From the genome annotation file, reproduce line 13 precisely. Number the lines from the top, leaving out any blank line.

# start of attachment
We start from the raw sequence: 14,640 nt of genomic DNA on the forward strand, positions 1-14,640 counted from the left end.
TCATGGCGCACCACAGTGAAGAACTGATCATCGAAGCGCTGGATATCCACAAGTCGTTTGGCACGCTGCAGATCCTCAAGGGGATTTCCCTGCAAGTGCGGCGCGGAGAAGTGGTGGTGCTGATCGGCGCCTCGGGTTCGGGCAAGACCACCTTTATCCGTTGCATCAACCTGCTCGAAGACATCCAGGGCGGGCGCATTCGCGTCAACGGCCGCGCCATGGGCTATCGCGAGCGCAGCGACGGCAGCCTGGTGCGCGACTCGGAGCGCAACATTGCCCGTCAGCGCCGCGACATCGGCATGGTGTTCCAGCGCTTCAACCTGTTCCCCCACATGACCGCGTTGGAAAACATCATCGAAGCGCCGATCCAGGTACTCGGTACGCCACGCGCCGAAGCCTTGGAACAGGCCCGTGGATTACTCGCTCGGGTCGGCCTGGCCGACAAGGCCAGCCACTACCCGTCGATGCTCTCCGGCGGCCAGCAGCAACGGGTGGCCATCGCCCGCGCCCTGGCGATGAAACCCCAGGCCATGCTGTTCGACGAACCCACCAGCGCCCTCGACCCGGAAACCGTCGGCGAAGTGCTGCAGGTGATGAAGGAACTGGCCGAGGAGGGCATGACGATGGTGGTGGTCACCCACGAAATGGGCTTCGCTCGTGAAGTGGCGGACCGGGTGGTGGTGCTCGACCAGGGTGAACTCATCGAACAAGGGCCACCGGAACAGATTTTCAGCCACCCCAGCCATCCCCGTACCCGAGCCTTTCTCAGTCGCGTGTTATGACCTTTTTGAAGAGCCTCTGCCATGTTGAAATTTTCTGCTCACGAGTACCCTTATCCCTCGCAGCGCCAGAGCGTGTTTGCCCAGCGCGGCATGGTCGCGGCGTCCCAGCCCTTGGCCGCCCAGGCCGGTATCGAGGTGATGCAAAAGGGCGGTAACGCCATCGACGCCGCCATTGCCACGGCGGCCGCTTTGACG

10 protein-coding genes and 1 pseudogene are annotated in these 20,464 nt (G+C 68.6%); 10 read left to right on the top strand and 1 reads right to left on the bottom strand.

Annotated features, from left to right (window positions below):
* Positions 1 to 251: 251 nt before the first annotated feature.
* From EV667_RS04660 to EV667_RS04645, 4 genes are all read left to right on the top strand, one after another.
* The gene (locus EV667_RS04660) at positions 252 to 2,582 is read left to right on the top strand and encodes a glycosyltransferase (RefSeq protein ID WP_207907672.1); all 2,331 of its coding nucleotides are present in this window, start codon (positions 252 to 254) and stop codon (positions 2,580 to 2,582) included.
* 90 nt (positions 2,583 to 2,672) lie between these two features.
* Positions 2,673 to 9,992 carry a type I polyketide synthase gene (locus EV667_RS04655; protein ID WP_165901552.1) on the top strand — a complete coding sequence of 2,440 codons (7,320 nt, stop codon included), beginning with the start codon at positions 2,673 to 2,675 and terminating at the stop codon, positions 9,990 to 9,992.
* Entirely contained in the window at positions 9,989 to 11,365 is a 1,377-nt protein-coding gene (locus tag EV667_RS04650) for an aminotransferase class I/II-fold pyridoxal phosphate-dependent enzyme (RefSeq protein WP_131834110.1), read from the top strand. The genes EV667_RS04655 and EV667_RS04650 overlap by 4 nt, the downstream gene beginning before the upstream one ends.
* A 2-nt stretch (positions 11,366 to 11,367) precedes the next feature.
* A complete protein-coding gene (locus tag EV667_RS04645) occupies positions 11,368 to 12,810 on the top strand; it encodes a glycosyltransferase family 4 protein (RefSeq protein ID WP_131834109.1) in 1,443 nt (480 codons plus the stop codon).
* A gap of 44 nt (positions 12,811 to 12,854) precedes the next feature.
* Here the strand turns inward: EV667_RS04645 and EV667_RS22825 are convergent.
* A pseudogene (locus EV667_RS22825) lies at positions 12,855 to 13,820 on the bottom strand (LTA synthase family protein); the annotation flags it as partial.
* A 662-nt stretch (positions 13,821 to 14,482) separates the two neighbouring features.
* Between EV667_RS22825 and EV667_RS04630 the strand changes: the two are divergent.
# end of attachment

* A gap of 44 nt (positions 12,811 to 12,854) precedes the next feature.